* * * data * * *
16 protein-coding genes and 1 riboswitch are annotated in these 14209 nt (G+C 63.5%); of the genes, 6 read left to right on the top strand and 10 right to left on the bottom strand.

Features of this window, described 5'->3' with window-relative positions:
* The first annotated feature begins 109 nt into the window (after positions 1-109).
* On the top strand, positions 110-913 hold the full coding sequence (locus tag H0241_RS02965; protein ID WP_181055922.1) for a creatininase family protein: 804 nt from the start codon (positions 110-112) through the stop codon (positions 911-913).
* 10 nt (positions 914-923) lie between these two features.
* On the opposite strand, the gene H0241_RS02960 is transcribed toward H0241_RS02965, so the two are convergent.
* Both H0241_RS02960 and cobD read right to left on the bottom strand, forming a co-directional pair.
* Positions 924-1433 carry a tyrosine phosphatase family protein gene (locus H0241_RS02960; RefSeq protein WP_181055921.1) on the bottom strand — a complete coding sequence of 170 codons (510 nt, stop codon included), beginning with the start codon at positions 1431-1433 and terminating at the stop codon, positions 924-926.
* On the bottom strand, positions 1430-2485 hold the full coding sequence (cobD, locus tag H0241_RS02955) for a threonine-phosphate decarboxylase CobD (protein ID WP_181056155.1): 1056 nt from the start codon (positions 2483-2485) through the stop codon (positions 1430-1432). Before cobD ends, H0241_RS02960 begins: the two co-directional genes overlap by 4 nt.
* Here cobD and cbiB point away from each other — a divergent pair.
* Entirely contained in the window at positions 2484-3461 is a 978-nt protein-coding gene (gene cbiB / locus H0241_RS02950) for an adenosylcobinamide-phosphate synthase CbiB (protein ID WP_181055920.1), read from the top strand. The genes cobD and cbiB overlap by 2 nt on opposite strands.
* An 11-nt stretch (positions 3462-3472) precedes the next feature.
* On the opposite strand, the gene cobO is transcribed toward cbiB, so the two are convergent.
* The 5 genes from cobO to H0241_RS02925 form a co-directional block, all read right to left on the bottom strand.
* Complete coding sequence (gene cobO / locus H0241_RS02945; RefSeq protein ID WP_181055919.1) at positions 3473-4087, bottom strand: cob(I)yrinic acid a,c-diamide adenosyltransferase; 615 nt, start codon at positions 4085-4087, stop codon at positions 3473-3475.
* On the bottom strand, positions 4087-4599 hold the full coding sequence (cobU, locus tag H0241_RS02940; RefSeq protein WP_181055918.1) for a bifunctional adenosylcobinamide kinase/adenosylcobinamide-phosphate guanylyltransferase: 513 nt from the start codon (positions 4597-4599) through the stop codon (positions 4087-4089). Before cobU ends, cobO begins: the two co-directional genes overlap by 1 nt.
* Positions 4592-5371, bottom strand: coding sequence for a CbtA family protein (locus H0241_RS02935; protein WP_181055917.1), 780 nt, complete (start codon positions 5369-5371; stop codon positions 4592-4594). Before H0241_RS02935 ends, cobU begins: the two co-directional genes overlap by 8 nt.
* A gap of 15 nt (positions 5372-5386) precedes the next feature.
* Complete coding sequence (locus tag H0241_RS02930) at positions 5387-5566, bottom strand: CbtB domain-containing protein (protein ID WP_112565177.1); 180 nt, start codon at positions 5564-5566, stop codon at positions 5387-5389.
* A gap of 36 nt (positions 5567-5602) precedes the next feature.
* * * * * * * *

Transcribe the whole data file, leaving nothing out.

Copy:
16 protein-coding genes and 1 riboswitch are annotated in these 14209 nt (G+C 63.5%); of the genes, 6 read left to right on the top strand and 10 right to left on the bottom strand.

Features of this window, described 5'->3' with window-relative positions:
* The first annotated feature begins 109 nt into the window (after positions 1-109).
* On the top strand, positions 110-913 hold the full coding sequence (locus tag H0241_RS02965; protein ID WP_181055922.1) for a creatininase family protein: 804 nt from the start codon (positions 110-112) through the stop codon (positions 911-913).
* 10 nt (positions 914-923) lie between these two features.
* On the opposite strand, the gene H0241_RS02960 is transcribed toward H0241_RS02965, so the two are convergent.
* Both H0241_RS02960 and cobD read right to left on the bottom strand, forming a co-directional pair.
* Positions 924-1433 carry a tyrosine phosphatase family protein gene (locus H0241_RS02960; RefSeq protein WP_181055921.1) on the bottom strand — a complete coding sequence of 170 codons (510 nt, stop codon included), beginning with the start codon at positions 1431-1433 and terminating at the stop codon, positions 924-926.
* On the bottom strand, positions 1430-2485 hold the full coding sequence (cobD, locus tag H0241_RS02955) for a threonine-phosphate decarboxylase CobD (protein ID WP_181056155.1): 1056 nt from the start codon (positions 2483-2485) through the stop codon (positions 1430-1432). Before cobD ends, H0241_RS02960 begins: the two co-directional genes overlap by 4 nt.
* Here cobD and cbiB point away from each other — a divergent pair.
* Entirely contained in the window at positions 2484-3461 is a 978-nt protein-coding gene (gene cbiB / locus H0241_RS02950) for an adenosylcobinamide-phosphate synthase CbiB (protein ID WP_181055920.1), read from the top strand. The genes cobD and cbiB overlap by 2 nt on opposite strands.
* An 11-nt stretch (positions 3462-3472) precedes the next feature.
* On the opposite strand, the gene cobO is transcribed toward cbiB, so the two are convergent.
* The 5 genes from cobO to H0241_RS02925 form a co-directional block, all read right to left on the bottom strand.
* Complete coding sequence (gene cobO / locus H0241_RS02945; RefSeq protein ID WP_181055919.1) at positions 3473-4087, bottom strand: cob(I)yrinic acid a,c-diamide adenosyltransferase; 615 nt, start codon at positions 4085-4087, stop codon at positions 3473-3475.
* On the bottom strand, positions 4087-4599 hold the full coding sequence (cobU, locus tag H0241_RS02940; RefSeq protein WP_181055918.1) for a bifunctional adenosylcobinamide kinase/adenosylcobinamide-phosphate guanylyltransferase: 513 nt from the start codon (positions 4597-4599) through the stop codon (positions 4087-4089). Before cobU ends, cobO begins: the two co-directional genes overlap by 1 nt.
* Positions 4592-5371, bottom strand: coding sequence for a CbtA family protein (locus H0241_RS02935; protein WP_181055917.1), 780 nt, complete (start codon positions 5369-5371; stop codon positions 4592-4594). Before H0241_RS02935 ends, cobU begins: the two co-directional genes overlap by 8 nt.
* A gap of 15 nt (positions 5372-5386) precedes the next feature.
* Complete coding sequence (locus tag H0241_RS02930) at positions 5387-5566, bottom strand: CbtB domain-containing protein (protein ID WP_112565177.1); 180 nt, start codon at positions 5564-5566, stop codon at positions 5387-5389.
* A gap of 36 nt (positions 5567-5602) precedes the next feature.